There are boxes of these wooden blocks located throughout the children's area. Nearly every table is full of leftover pieces, which is so lovely to see. Some might see a mess, but I see evidence of play! There are tall towers and small houses, pathways and train tracks, forts and staircases...beautiful engineering work in its early phases. I don't think I need to sell anyone on the benefits of building blocks, but just in case here are a few advantages of constructive play:
4. Ball ramps
This is another popular area which I couldn't fully capture on camera because I didn't want to get other kids in the frame. There are loads of pieces of track for kids to pull apart and re-attach as well as a few sets of stairs and ball launch areas. More than enough space for a good number of children to enjoy together. The library requires a library card to 'take out' a ball for using on the ramps, but we forgot ours and used some toy cars we happened to have with us. I think the cars were actually better since they didn't bounce at the end and roll half way across the library!
These tracks are the same as the ones you find at the Ontario Science Centre and a favourite of my kids. Skills that kids are developing while playing here include motor skills (pulling and pushing parts together), social skills (negotiating with others or normal play with other kids), observation (watching how balls react to heights and slopes), questioning (thinking about how gravity plays a role or how changing parts changes the outcome).
5. Interactive play and learning stations
This KidsStop (the name of the interactive areas at various TPL locations) theme is transportation. The area is designed like a city scape with a large urban mural, buses and cars, apartment blocks and subway stations. There are so many small details scattered throughout that it is impossible to document them all here. I have picked a few key parts but you really need to go and explore! The majority of the space is made of gorgeous solid wood, with things like the carved alphabet table (with real items matching every letter) just asking you to trace your finger along it (a great way to practise letter shapes).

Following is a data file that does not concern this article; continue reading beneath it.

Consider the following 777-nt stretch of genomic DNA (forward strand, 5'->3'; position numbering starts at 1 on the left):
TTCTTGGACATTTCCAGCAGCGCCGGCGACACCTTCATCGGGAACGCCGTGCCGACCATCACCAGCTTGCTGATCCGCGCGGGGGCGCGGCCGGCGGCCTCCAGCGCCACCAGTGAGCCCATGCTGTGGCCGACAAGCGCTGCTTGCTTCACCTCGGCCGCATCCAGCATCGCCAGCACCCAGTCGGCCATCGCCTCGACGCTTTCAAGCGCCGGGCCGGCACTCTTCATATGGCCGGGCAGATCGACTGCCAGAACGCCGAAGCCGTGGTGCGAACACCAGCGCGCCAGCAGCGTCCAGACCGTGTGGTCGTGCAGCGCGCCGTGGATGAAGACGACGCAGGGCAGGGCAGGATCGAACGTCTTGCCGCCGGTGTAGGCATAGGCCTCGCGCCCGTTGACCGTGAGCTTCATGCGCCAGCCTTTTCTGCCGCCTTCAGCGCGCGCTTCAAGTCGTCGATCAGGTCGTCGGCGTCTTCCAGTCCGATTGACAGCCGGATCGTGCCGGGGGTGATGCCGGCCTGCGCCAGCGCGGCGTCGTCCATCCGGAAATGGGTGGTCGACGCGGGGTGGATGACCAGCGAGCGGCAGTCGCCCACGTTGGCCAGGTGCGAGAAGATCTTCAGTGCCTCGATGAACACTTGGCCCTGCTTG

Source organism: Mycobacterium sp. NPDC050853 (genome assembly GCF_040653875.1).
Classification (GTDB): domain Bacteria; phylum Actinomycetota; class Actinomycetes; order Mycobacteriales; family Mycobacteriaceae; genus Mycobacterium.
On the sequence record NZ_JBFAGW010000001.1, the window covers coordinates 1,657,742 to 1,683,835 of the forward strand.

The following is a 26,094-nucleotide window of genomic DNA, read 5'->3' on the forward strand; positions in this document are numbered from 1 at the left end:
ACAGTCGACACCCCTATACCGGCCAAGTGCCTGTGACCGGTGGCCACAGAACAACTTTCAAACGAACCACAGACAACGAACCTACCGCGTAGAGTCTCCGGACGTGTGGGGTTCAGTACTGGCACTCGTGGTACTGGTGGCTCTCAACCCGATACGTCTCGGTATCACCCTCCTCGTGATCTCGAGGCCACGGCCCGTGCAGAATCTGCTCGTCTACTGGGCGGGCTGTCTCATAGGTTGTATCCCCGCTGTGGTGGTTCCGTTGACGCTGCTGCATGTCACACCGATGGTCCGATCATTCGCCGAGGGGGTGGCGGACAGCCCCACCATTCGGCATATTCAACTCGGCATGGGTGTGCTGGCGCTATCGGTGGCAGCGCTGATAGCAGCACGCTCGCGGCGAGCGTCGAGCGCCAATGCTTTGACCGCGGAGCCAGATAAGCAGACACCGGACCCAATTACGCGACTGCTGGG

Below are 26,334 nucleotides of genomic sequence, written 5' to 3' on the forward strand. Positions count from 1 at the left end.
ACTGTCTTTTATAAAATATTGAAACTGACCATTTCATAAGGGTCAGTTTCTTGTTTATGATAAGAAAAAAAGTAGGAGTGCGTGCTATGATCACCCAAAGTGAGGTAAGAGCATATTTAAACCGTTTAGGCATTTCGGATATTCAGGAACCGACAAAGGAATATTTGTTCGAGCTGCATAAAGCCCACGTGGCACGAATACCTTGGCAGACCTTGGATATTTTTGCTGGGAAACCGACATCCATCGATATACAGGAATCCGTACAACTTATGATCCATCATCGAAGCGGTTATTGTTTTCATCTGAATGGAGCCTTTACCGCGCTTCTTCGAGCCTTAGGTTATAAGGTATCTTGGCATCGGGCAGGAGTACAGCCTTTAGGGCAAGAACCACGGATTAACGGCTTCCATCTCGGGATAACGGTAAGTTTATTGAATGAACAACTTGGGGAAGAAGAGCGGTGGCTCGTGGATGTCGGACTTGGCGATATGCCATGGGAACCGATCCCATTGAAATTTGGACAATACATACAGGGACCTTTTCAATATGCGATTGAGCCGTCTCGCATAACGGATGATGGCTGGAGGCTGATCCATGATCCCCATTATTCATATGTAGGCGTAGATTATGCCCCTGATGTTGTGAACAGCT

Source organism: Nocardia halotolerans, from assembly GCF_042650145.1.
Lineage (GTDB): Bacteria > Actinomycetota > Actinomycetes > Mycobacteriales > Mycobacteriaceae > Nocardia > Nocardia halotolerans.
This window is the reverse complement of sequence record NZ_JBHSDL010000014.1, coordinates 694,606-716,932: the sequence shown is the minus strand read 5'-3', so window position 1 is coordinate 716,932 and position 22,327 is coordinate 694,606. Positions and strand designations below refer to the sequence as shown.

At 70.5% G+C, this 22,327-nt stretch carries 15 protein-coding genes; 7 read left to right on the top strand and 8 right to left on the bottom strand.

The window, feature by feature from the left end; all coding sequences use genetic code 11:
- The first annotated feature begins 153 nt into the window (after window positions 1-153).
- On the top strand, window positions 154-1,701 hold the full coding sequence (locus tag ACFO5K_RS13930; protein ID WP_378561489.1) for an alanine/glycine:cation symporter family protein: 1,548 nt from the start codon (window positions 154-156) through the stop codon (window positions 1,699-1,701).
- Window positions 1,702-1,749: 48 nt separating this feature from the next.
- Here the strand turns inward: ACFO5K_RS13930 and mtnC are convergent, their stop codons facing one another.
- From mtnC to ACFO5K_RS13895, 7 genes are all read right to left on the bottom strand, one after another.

The space really is an early learning dream. The wall pictured above is full of small cut outs and tiny hidden surprises to discover. Under the city you can find cross sections of wires and pipes, subway stations and lost items, old dinosaur bones and more. The bus has a lovely poem full of alliteration on the side. The words to "The Wheels on the Bus" float under the windows. The steering wheel and levers move. There is a measuring tape with coins from around the world running up along the side. So much thought was put into the space to make it accessible and relatable to the community who uses it.
The car and bus are large enough for 2 drivers as well as passengers in the back. Kids will be begging to drive their parents around and dramatic play will abound! There are holes to poke fingers and faces through, familiar nursery rhymes and songs, story prompts and more. I really can't say enough about the space and I'll just end this by saying if you live within a half hour of the library, it really is worth a visit. Heck, I'll even say if you live an hour away it's still well worth a visit. It's a library so everything is free of course! What better value can you get than that?
The North York Central Library is most easily accessed by the North York Centre TTC station. Let me know if you have managed a visit!
Hello! I'm Deb,
a book-toting mother of two and an elementary (primary) school teacher. I love making stories engaging and interactive for kids.